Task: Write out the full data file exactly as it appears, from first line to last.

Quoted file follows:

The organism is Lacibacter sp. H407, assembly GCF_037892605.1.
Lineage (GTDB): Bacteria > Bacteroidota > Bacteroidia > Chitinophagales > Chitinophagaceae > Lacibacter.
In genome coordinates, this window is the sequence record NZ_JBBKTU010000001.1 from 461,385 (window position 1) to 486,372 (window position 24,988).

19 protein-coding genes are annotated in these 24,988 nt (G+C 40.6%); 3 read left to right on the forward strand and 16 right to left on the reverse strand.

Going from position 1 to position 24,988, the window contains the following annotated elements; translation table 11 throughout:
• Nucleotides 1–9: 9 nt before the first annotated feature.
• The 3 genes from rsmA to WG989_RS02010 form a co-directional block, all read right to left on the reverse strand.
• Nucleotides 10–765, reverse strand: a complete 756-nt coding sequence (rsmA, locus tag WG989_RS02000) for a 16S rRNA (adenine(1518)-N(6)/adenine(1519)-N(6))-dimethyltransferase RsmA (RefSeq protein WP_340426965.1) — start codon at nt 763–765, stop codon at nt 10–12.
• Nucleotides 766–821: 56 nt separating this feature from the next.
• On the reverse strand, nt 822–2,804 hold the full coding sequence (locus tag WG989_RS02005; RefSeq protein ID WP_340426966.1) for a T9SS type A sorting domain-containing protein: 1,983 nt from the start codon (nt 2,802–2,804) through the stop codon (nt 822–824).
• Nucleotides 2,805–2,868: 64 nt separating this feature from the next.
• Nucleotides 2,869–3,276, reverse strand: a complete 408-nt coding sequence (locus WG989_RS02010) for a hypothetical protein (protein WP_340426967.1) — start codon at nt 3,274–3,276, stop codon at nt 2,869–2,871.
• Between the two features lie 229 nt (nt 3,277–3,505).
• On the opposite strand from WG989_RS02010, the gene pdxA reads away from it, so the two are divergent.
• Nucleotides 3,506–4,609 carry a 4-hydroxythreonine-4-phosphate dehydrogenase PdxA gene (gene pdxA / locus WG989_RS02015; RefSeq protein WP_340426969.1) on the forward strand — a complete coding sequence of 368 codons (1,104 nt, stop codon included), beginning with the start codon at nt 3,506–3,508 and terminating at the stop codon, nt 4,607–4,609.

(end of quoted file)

The organism is Lacibacter sp. H407, assembly GCF_037892605.1.
Lineage (GTDB): Bacteria > Bacteroidota > Bacteroidia > Chitinophagales > Chitinophagaceae > Lacibacter.
In genome coordinates, this window is the sequence record NZ_JBBKTU010000001.1 from 461,385 (window position 1) to 486,372 (window position 24,988).

19 protein-coding genes are annotated in these 24,988 nt (G+C 40.6%); 3 read left to right on the forward strand and 16 right to left on the reverse strand.

Going from position 1 to position 24,988, the window contains the following annotated elements; translation table 11 throughout:
• Nucleotides 1–9: 9 nt before the first annotated feature.
• The 3 genes from rsmA to WG989_RS02010 form a co-directional block, all read right to left on the reverse strand.
• Nucleotides 10–765, reverse strand: a complete 756-nt coding sequence (rsmA, locus tag WG989_RS02000) for a 16S rRNA (adenine(1518)-N(6)/adenine(1519)-N(6))-dimethyltransferase RsmA (RefSeq protein WP_340426965.1) — start codon at nt 763–765, stop codon at nt 10–12.
• Nucleotides 766–821: 56 nt separating this feature from the next.
• On the reverse strand, nt 822–2,804 hold the full coding sequence (locus tag WG989_RS02005; RefSeq protein ID WP_340426966.1) for a T9SS type A sorting domain-containing protein: 1,983 nt from the start codon (nt 2,802–2,804) through the stop codon (nt 822–824).
• Nucleotides 2,805–2,868: 64 nt separating this feature from the next.
• Nucleotides 2,869–3,276, reverse strand: a complete 408-nt coding sequence (locus WG989_RS02010) for a hypothetical protein (protein WP_340426967.1) — start codon at nt 3,274–3,276, stop codon at nt 2,869–2,871.
• Between the two features lie 229 nt (nt 3,277–3,505).
• On the opposite strand from WG989_RS02010, the gene pdxA reads away from it, so the two are divergent.
• Nucleotides 3,506–4,609 carry a 4-hydroxythreonine-4-phosphate dehydrogenase PdxA gene (gene pdxA / locus WG989_RS02015; RefSeq protein WP_340426969.1) on the forward strand — a complete coding sequence of 368 codons (1,104 nt, stop codon included), beginning with the start codon at nt 3,506–3,508 and terminating at the stop codon, nt 4,607–4,609.